Ashby canal was first announced in 1782 but its development was very slow.
It creped northwards from Bedworth at such a slow rate because of the slow development of the coal pits around Measham and opened in Market Bosworth in 1798.
The whole canal running from Marston Junction on the Coventry canal via Hinckley, Stoke Golding, across Redmore Plain between Sutton and Shenton and north of Bosworth to Congerstone, Shackerstone, Snarestone, Measham and Moira, was 30 miles in length and all built on one level.
All along its length, there were narrow, barrel-arched bridges of local brick with parapets, and numbered from the Bedworth end.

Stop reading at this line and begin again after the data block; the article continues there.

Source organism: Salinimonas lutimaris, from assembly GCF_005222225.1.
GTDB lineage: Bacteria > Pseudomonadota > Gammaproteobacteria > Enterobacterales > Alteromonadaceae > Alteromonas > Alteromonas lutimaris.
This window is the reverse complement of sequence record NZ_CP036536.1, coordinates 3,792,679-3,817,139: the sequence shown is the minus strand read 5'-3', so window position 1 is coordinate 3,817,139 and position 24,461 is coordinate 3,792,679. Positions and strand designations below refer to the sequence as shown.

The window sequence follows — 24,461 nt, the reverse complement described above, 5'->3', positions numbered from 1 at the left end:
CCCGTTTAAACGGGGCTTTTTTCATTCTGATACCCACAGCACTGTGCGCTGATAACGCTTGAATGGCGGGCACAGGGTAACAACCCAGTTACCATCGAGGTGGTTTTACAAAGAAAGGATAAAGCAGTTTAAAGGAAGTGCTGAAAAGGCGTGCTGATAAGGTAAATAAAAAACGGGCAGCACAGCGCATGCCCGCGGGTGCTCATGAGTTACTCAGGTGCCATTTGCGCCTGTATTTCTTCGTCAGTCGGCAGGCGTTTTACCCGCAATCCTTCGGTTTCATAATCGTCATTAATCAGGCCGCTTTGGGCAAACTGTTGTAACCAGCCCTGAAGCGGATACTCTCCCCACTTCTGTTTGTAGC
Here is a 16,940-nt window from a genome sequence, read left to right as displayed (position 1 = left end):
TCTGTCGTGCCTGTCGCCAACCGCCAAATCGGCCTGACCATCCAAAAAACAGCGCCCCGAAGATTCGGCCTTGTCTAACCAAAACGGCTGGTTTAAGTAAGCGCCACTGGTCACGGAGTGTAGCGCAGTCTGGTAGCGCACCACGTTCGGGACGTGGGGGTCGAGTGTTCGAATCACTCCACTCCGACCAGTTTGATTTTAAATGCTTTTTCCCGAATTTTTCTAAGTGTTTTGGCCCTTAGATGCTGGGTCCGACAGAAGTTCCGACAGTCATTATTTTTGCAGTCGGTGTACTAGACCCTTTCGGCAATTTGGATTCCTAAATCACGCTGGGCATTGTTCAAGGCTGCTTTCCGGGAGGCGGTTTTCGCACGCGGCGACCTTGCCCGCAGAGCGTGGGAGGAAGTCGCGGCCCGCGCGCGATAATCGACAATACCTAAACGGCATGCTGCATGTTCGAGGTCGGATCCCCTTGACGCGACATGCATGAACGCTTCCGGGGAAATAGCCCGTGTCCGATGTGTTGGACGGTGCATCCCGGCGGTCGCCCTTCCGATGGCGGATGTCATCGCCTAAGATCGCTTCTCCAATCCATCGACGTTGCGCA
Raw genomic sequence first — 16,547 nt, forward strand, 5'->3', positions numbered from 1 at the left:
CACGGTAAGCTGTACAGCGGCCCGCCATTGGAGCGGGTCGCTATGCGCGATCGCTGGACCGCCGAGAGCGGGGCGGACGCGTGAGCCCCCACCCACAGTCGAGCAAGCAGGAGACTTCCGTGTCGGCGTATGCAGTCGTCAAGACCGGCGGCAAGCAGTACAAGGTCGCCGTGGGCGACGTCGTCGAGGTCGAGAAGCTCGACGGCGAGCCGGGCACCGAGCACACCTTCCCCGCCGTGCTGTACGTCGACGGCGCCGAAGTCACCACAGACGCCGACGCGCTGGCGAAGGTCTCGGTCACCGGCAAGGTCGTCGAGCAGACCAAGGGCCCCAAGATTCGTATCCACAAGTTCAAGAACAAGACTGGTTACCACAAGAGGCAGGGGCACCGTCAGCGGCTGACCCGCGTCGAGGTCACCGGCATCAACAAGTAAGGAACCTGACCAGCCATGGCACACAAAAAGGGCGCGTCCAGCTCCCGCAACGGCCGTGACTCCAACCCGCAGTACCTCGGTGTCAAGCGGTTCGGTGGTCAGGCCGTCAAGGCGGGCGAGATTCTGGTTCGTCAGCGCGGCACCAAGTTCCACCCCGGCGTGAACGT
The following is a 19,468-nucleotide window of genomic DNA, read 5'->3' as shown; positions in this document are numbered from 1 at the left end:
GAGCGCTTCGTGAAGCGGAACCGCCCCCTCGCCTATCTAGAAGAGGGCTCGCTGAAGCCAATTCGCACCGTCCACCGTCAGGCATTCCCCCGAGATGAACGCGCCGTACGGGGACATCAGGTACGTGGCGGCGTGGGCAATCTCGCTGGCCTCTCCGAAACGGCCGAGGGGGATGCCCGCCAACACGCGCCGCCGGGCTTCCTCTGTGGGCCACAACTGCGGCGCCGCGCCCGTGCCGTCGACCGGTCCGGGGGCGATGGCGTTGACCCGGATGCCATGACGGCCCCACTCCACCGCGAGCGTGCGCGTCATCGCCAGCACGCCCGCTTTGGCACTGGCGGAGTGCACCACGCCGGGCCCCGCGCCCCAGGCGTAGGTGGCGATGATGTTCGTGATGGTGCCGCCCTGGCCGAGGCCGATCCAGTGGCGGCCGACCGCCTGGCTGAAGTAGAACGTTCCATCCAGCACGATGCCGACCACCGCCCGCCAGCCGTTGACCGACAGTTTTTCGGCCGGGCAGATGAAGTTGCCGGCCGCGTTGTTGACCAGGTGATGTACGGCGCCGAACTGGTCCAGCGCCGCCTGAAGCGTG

Pickfords canal-carriers, operated on the Ashby canal in the early years, and a small local trade in coal and Ticknall lime developed between Bosworth and Hinckley.
Bosworth wharf with its eastern arm for two boats, was a temporary terminus in 1800, and coal and lime were unloaded into stores and sheds along the canal side and taken by carts up the hill into town.
The warehouses and the coal yard house were built by Mrs Pochin, a member of the Dixie family.
The Midland railway company purchased the canal in 1845 for about £110,000 but were required under pressure exerted by the Coventry and Oxford canal companies to keep the Ashby canal in good repair to maintain its viability. Traffic increased rapidly between 1845 and the opening of the railway in 1861.
The trade gradually eased off in the late 19th century and now is used in stretches by pleasure boats.
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